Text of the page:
Need a book? Engineering books recommendations...

Return to index: [Subject] [Thread] [Date] [Author]

Re: Mill tests

[Subject Prev][Subject Next][Thread Prev][Thread Next]
This is a question I've have dealt with for years and have resolved using
the following simple logic.

If you check the stress level of a cantilevered 1-1/4" std. pipe for a
railing post using the 200# lateral force at the top using a 42" height, you
will overstress the pipe (fb=35.74 ksi).  A 1-1/2" std. pipe fb=25.77 ksi
which is 73.6% of yield (Fy=35 ksi).  I use 1-1/2" pipe to avoid yielding
the pipe.

This is what I do.  Does anyone have other input or ideas?


Lester Rhinehart, P.E., S.E.
VITOK Engineers, Inc.
Louisville, KY  40299

----- Original Message -----
From: "Sherman, William" <ShermanWC(--nospam--at)>
To: <seaint(--nospam--at)>
Sent: Tuesday, December 12, 2000 9:59 AM
Subject: RE: Mill tests

> Although I have always required 1-1/2-inch "nominal diameter" pipe (1.900"
> OD) for pipe railings, an NAAMM publication claims that OSHA requirements
> have been clarified to mean "that the outside diameter shall not be less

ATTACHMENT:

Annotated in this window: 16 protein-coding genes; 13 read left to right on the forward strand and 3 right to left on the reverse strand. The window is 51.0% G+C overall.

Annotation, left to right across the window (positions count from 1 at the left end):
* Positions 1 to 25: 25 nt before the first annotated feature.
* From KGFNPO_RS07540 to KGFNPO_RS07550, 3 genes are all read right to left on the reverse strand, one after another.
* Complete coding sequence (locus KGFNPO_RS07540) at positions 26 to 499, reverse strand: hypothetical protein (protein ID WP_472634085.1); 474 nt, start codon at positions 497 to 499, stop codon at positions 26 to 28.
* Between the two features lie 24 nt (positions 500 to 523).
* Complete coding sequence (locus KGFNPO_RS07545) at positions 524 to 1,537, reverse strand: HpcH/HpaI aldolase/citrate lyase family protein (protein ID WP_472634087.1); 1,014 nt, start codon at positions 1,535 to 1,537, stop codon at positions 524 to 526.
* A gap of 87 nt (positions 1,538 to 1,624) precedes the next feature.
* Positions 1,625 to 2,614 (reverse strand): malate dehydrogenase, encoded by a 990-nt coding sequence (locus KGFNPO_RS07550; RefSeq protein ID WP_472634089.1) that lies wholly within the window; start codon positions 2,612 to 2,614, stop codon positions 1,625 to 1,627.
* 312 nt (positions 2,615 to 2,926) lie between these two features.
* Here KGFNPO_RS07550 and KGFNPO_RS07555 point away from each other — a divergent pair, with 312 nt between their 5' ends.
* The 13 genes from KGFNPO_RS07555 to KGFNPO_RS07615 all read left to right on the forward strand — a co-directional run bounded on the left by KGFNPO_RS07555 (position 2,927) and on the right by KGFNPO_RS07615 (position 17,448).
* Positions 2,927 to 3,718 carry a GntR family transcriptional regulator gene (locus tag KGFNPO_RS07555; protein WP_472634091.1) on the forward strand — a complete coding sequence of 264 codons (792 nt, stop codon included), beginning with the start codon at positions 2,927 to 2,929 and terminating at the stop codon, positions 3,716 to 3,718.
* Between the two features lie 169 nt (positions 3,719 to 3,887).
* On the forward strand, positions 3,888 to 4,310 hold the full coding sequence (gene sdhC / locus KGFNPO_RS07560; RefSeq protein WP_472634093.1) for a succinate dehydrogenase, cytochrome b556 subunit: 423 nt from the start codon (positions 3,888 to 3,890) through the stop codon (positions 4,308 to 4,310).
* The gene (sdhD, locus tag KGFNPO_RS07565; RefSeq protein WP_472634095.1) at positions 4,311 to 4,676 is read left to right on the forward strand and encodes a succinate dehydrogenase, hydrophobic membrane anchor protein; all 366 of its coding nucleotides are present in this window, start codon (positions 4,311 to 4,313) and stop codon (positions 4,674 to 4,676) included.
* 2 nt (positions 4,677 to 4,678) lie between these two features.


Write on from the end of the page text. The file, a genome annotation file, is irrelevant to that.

> than 1-1/2-inches - thus a 1-1/4-inch IPS pipe having an actual outside
> diameter of 1.66-inches meets this requirement." And the ASTM standard for
> metal railing systems (ASTM E985) states that the hand-grip "shall not be
> less than 1-1/4-inches nor more than 2-inches in outside diameter". Thus
> appears that 1-1/4-inch diameter pipe is accepted in the industry despite
> its apparent inconsistency with a literal reading of the wording in OSHA.
> Mark  Jones wrote:
> In the case of handrails, this is moot because OSHA requires 1 1/2" nom.
> railings.
> "29 CFR 1910.23(e)(3)(ii)
> (e)(3)(ii)
> For pipe railings, posts and top and intermediate railings shall be at
> 1 1/2 inches nominal diameter with posts spaced not